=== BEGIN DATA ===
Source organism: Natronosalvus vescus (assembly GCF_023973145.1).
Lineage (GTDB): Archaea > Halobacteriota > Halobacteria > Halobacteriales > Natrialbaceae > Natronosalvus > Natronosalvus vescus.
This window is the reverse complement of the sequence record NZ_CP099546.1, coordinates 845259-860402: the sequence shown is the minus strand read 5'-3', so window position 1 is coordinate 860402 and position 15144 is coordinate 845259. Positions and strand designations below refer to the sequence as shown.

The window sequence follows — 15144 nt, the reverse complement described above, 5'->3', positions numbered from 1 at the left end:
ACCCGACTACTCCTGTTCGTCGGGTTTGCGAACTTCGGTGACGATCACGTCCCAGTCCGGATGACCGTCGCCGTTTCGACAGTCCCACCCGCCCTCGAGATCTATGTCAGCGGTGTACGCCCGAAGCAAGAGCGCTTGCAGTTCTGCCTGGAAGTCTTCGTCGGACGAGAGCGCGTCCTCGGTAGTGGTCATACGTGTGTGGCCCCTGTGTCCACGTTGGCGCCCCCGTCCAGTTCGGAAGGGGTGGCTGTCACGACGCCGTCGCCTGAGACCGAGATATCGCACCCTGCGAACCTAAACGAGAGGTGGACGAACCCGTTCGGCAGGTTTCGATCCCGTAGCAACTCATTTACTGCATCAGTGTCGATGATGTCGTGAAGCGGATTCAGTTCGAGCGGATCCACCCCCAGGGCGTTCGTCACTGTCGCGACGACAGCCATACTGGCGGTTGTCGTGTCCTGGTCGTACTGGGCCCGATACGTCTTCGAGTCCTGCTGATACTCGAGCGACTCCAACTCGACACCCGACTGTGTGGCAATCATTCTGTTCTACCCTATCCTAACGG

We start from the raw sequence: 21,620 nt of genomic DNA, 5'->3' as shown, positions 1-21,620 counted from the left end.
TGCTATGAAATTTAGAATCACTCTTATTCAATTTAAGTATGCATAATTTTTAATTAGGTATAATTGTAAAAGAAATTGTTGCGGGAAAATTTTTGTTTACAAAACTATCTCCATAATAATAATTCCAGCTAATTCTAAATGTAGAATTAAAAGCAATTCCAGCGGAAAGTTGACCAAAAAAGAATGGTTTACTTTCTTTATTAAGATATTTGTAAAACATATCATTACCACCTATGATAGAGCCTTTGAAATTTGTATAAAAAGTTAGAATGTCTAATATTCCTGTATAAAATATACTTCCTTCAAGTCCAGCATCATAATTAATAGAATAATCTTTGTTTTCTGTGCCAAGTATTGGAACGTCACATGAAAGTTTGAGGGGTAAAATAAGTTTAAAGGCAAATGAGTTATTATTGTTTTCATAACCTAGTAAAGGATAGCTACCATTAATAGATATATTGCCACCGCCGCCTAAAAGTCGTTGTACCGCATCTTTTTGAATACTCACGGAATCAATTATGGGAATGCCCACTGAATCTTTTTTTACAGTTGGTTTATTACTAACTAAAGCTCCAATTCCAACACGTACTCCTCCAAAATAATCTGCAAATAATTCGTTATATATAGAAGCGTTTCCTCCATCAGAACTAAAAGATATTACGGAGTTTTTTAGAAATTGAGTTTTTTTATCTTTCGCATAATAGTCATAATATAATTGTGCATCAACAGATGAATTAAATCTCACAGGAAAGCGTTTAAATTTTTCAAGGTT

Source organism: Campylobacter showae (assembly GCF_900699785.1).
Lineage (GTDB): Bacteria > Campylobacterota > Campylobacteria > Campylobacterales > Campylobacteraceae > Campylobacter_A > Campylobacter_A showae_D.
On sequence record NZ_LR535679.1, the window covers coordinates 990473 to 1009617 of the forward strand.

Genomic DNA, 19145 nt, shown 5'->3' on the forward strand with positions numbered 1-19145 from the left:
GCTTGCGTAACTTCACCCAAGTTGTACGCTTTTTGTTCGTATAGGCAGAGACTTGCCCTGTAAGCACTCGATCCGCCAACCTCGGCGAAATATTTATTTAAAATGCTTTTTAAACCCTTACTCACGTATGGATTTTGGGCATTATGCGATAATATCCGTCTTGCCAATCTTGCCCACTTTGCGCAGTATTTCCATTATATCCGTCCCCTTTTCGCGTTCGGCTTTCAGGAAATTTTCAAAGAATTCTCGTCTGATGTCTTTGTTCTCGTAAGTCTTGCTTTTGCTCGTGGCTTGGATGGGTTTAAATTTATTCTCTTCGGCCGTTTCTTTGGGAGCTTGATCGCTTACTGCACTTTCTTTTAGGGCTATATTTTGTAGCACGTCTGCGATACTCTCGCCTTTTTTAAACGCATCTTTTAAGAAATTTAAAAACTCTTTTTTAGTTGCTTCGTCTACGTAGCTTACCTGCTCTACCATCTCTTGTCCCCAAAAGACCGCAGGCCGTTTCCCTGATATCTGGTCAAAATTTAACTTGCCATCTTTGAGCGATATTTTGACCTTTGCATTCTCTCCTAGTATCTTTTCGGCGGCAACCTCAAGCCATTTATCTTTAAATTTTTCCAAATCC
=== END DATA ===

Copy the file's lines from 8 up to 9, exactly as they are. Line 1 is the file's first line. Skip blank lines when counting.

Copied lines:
Source organism: Campylobacter showae (assembly GCF_900699785.1).
Lineage (GTDB): Bacteria > Campylobacterota > Campylobacteria > Campylobacterales > Campylobacteraceae > Campylobacter_A > Campylobacter_A showae_D.